March 6, 2000
Dear SAA Members,
I am writing to you today on behalf of SAA's Council and officers to report further on issues relating to the site of the SAA 2000 Annual Meeting and allegations of racial discrimination against the Adam's Mark Hotels. First, I want to express our appreciation for the guidance provided by many of SAA members. Your comments have reflected broad understanding of the various factors germane to our deliberations and also acute sensitivity to the ethical issues facing our organization and its members. I want to express our particular appreciation to the leaders of the Archives and Archivists of Color Roundtable, Kathryn Neal and Thomas Battle, who are working closely with Council members, Wilda Willis and Karen Jefferson, to develop special programming enhancing our ability to address diversity issues in our profession. Also, SAA staff members have responded aggressively in developing new options for review and in negotiating our position with the Denver hotel. Thank you.
In reporting, Council has decided to focus only on those issues directly reflecting SAA actions and planning. At this point, many organizations are responding to issues generated by the suit filed by the U.S. Department of Justice against the Adam's Mark hotel chain, and conflicting reports and predictions are becoming increasingly common. I will not attempt to summarize or interpret the actions of others but will concentrate on SAA-specific information. At this point, I want to report on five areas of development: response to Council's initial proposals; the addition of a plenary speaker focusing on diversity issues in the workplace and in our organization; response by the General Manager of the Denver Adam's Mark Hotel to SAA's concerns; SAA's contract with the Denver Adam's Mark Hotel; and current developments.
Response to Council's initial proposals has been strongly supportive. While reflecting consternation, anger, and dismay, both individuals and groups presently agree that SAA should maintain its current plan to hold the 2000 annual meeting at the Denver Adam's Mark, recognizing that to do otherwise could endanger SAA's financial future. There has been enthusiastic support for plans to respond to these regrettable developments by developing additional emphasis on diversity issues, both within this meeting and in future planning. It is evident that some members are considering staying elsewhere during the meeting, and the location of alternative lodging will be broadly disseminated.
The original meeting agenda has been modified to incorporate an additional plenary session. This session is scheduled for mid-morning on Saturday, and Kathryn Neal, Wilda Willis, and Karen Jefferson are coordinating the selection of a speaker. They have concluded that an expert on workplace and professional issues will be a more valuable contributor to our proceedings than a speaker addressing societal issues broadly. They have identified several leaders in the field, and we hope that a final selection can be announced soon. Related developments include the scheduling of buses for a special tour of the Museum of the Black Cowboy. I am also pleased to report that Anne Thurston, executive director of the International Records Management Trust, based in London, has agreed to provide our closing plenary address. In the Millennium New Year's Honours List, Dr. Thurston, was appointed an Officer of the Order of the British Empire (OBE) for "Services to Public Administration in Africa". Her comments on the challenges of modern record-keeping in Africa and Asia will expand our understanding of the archival endeavor in developing countries.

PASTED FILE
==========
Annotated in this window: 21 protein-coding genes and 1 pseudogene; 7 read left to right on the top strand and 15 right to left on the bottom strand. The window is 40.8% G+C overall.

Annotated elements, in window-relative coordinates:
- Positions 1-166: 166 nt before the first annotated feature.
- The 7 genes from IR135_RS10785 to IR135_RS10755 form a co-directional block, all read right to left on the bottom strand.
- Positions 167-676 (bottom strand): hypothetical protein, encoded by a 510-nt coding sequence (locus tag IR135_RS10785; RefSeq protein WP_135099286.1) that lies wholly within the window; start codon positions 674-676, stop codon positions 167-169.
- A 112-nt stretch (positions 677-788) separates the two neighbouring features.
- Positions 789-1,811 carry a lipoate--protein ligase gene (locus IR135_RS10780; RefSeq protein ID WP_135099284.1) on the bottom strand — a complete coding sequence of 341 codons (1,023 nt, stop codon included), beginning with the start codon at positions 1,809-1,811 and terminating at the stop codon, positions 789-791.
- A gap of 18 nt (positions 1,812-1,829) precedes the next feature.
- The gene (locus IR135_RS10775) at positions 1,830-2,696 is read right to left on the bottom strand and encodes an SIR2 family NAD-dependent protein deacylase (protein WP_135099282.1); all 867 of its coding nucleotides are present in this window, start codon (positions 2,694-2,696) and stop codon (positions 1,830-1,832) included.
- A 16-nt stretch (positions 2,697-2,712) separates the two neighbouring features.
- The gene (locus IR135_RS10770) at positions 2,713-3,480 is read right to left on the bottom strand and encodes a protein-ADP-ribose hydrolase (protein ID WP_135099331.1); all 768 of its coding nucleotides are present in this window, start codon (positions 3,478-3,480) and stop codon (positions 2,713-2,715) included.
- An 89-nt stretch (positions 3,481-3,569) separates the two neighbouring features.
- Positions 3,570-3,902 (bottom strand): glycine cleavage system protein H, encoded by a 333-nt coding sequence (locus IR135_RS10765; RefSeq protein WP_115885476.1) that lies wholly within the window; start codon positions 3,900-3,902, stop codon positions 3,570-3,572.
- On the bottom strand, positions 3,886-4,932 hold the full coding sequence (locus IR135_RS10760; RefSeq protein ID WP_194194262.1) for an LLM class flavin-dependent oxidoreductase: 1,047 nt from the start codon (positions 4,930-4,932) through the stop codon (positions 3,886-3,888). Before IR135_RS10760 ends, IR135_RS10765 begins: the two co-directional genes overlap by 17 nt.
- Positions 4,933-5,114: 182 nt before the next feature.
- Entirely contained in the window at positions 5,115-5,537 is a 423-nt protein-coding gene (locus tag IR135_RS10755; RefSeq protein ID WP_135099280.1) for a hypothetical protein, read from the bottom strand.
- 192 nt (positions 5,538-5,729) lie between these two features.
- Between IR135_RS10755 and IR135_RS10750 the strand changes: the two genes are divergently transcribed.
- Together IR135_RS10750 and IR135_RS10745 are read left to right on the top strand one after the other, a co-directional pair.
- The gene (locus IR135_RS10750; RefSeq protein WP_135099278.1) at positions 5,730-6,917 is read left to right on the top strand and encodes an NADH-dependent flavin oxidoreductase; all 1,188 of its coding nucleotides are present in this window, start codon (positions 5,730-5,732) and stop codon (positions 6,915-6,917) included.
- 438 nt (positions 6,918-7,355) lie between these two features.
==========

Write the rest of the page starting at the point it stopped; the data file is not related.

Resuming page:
Negotiations are being conducted with the general manager of the Denver Adam's Mark, Andre van Hall, by Susan Fox and Debbie Nolan, SAA's executive director and meeting planner. In recognition of the difficulties being faced by SAA and as a sign of good faith, Mr. van Hall has agreed to the following:
Negotiations are continuing.
Members have requested knowledge of the financial details of SAA's contract with the Denver Adam's Mark Hotel and potential penalties. SAA typically picks up approximately 3,000 room nights at an annual meeting. If we do so, there is no charge for the use of meeting spaces throughout the meeting. Following are the meeting room rental fees if we do not make our room block:
This is a lenient attrition penalty clause. If SAA cancels the meeting, however, we are liable for 3000 room nights times the average rate, $100, which would mean an approximate penalty of $300,000.
In conclusion, I will report on two recent developments of significant import. The NAACP has called for a national boycott of the Adam's Mark Hotel, requesting that its members and other organizations withhold business from the Adam's Mark Hotel & Resorts chain amid allegations of racial discrimination. It has also been reported this past week that the HBE Corp., the owner of the Adam's Mark Hotels & Resorts, is seeking a settlement in the racial discrimination lawsuit filed by the U.S. Department of Justice and that it had submitted a proposed agreement. SAA Council is actively monitoring these developments and many others. SAA's leadership and members care greatly about these issues, and our actions will be significantly influenced by the judgements and actions of others, but we must also strive to focus our attention on the answers that are right for SAA and its membership.
H. Thomas Hickerson